Benjamin Crosby, Ph.D.
Professor and Department Chair
Office: Phys. Sci. Bldg. 3, Room 235
- Surface Processes
- Fluvial and Hillslope Geomorphology
- Arctic Landscape Evolution
- Digital Topographic Analysis
I am fascinated by the physical and biological processes through which the Earth's surface responds to climatic, tectonic and anthropogenic disturbance. I enjoy exploring the response time and morphology of landscape adjustment (rivers, hillslopes, coastlines and the species that inhabit them) and the implications of this adjustment over both human and geologic timescales.
Ryan Anderson, Ph.D.
Assistant Professor & Field Camp Director
Office: Phys. Sci. Bldg. 3, Room 215B
Field geology and mapping
Science education of pedagogy
Structural geology and Tectonics
I have two main areas of research interest. 1) The structural evolution of continental crust, both extensional and contractional, and the orogenic models that predict their behavior. 2) The structural controls of hydrothermal fluids, mainly in amagmatic settings within the Basin and Range of the Western U.S. My main approach is detailed geologic mapping coupled with construction of balanced and restored cross-sections, apatite and zircon thermochronology, geochronology, and peak temperature data using RSCM (Raman spectroscopy on carbonaceous material).
H. Carrie Bottenberg, Ph.D.
Assistant Professor & Director of Geotechnologies
Office: Phys. Sci. Bldg. 3, Room 225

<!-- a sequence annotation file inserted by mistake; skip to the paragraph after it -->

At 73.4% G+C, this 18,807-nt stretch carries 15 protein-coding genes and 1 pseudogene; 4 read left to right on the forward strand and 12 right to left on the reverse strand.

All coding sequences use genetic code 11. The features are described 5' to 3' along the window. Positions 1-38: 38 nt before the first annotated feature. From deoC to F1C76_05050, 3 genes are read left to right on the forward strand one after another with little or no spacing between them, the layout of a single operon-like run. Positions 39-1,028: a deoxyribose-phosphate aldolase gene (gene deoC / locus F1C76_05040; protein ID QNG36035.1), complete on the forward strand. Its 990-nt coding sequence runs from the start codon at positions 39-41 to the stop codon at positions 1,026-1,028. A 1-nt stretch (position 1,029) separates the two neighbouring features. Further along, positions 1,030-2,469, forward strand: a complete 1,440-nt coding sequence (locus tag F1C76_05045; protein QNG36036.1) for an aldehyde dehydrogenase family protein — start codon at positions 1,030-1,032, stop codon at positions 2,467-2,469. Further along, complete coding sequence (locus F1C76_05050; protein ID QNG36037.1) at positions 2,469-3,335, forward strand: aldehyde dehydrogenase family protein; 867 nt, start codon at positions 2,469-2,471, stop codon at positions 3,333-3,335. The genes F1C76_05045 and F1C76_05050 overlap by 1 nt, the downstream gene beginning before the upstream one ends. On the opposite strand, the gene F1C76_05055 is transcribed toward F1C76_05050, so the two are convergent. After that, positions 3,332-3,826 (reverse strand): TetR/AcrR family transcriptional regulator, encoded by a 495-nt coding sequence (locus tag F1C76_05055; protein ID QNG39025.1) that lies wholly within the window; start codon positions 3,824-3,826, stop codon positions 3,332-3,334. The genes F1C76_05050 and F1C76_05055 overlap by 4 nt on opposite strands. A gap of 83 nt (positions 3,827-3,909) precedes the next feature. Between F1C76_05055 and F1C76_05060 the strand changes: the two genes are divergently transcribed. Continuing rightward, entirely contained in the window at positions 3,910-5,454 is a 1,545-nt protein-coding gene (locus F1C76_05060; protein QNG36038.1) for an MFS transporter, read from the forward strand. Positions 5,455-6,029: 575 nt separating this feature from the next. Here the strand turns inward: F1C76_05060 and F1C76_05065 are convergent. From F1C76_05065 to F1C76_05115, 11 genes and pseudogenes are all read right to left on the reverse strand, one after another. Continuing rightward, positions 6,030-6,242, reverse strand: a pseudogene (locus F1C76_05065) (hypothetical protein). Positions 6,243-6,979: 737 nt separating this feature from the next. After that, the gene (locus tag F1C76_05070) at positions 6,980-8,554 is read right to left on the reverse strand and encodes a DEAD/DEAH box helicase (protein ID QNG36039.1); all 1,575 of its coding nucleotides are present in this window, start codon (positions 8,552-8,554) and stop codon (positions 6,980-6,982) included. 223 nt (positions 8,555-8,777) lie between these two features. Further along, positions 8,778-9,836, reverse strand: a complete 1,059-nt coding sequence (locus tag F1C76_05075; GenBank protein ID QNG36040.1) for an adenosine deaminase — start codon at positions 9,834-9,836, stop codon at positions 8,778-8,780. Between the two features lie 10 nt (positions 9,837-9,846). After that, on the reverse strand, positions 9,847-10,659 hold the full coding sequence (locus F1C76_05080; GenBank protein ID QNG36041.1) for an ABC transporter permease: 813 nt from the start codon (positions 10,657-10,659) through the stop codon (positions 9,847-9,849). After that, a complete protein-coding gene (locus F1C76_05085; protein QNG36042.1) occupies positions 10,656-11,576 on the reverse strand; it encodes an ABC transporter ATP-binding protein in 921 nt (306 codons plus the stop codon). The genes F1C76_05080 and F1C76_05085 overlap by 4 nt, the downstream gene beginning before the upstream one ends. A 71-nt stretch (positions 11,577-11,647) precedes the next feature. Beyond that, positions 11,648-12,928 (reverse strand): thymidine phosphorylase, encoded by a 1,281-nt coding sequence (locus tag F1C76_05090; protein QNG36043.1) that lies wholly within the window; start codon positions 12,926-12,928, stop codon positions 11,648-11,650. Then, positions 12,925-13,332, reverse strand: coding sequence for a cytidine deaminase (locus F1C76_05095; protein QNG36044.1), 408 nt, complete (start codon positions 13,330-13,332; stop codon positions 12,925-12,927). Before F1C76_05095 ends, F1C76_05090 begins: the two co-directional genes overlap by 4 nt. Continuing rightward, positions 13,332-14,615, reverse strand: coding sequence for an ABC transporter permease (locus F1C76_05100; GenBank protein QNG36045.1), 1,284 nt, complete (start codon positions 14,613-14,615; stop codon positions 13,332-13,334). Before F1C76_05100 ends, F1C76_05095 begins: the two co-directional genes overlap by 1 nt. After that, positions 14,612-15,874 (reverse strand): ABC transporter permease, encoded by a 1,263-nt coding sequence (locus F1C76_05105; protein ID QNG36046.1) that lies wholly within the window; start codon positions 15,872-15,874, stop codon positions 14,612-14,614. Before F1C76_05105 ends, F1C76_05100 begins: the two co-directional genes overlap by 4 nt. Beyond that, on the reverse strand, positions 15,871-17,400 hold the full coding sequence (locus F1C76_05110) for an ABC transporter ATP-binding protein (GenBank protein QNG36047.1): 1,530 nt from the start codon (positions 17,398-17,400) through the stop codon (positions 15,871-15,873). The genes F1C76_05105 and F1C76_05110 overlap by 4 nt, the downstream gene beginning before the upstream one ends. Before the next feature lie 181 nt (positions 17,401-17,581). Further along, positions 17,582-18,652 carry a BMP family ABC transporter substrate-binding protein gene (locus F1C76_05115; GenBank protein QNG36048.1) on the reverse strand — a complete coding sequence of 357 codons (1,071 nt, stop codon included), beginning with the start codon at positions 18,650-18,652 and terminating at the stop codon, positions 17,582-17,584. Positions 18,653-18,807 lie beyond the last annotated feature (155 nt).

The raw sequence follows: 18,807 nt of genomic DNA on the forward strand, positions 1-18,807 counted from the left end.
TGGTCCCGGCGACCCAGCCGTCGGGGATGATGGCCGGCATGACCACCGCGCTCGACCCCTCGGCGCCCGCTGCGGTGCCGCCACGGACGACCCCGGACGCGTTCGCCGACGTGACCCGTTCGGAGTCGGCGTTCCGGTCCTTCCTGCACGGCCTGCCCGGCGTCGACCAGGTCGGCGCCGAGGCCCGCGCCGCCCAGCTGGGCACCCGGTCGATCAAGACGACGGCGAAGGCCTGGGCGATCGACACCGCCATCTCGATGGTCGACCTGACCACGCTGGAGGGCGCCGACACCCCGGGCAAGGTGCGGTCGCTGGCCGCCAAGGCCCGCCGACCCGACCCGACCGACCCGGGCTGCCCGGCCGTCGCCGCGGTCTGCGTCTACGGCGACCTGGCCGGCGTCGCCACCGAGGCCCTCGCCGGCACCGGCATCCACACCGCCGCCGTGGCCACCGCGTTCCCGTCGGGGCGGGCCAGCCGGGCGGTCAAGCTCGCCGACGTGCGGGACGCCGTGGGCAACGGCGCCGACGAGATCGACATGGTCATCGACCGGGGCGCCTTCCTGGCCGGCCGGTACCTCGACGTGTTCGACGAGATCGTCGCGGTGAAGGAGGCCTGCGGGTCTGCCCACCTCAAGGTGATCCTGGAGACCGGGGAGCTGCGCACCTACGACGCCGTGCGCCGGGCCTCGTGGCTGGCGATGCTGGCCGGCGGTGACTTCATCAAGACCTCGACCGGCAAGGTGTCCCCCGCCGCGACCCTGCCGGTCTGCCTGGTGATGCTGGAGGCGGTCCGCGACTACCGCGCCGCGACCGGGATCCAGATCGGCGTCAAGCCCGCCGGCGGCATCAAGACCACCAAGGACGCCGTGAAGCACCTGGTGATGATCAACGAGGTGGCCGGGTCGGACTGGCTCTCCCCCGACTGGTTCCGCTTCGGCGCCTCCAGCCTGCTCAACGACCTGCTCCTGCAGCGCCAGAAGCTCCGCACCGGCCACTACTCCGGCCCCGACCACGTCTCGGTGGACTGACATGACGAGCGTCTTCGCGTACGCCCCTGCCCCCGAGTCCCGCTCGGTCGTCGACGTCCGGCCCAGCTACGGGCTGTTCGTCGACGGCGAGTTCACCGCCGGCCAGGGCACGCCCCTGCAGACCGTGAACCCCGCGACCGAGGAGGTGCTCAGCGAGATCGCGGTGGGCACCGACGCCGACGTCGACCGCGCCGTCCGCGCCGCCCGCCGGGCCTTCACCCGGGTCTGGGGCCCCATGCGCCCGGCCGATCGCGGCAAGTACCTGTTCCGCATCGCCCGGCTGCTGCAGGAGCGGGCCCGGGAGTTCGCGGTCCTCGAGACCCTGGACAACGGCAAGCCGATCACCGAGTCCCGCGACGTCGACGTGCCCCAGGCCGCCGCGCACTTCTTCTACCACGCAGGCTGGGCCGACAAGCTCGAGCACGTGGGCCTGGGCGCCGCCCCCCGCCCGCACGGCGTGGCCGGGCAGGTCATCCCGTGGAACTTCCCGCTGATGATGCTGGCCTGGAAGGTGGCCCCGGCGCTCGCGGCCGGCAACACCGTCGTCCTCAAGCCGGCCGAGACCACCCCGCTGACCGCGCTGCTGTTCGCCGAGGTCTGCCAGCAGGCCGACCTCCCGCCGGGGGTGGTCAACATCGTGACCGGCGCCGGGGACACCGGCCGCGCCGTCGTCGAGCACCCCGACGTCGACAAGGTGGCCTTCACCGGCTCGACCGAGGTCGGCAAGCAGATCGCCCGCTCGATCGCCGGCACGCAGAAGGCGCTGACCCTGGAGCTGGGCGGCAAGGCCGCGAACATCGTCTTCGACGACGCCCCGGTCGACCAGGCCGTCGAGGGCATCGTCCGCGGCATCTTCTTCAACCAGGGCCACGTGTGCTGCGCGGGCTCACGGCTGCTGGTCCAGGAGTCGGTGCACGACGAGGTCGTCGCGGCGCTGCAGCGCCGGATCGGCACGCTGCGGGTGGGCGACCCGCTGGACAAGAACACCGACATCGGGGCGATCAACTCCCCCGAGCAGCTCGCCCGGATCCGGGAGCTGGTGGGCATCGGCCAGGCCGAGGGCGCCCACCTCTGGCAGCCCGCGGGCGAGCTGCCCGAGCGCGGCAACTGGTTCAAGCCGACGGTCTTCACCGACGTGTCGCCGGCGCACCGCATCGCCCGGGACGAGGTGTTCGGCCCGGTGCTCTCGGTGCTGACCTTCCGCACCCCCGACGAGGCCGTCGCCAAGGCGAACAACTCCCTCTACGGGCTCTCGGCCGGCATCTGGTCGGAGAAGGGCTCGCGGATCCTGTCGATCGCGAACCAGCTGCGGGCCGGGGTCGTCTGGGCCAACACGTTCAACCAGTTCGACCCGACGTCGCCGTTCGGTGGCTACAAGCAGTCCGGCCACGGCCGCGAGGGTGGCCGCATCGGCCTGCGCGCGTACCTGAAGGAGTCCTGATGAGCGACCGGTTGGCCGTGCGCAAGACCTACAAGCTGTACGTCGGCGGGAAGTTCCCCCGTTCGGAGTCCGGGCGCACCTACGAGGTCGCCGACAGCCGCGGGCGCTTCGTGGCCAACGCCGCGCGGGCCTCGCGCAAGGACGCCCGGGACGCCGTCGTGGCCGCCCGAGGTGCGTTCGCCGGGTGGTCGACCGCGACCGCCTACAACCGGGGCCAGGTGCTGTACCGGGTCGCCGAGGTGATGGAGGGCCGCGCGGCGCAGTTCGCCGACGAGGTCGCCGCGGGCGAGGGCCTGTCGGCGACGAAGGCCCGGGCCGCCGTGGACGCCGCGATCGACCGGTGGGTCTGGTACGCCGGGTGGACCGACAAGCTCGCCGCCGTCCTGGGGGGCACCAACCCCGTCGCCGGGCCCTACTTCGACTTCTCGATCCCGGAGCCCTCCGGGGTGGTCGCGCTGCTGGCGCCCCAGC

- Principles of GIS
- Advanced GIS
- Remote Sensing
- GPS Applications in Research
- Physical Geology
My research interests involve the disciplines of geology, remote sensing and GIS. I use InSAR techniques to study the movement of the Earth's crust and to detect volcanic inflation and deflation. I model tectonic plate motion in 3D visualization software to understand rifting environments. Specifically, I have worked in the Afar, Ethiopia (see the photo above) to study the kinematics of the African, Arabian and Somali plates. I also have a research interest in environmental geochemistry and the effects of heavy metals in streams. Currently, I have an interest in exploring past volcanic activity on the Snake River Plain in Idaho using remote sensing and field based studies.
Donna M. Delparte, Ph.D.
Office: Phys. Sci. Bldg. 3, Room 201
I have an extensive background in the applications of GIS and remote sensing to the fields of geosciences, resource management and conservation/environmental planning. My current research focus relates to visualization, 3D modeling and analysis. I'm using 3D platforms to visualize research work with photogrammetry, Structure from Motion (SfM), LiDAR and point-cloud generation from gaming devices. Specific research applications relate to avalanche flow modeling and hazard mapping, terrain models, land cover change, precision agriculture and image analysis. My professional experience also extends to government and industry sectors.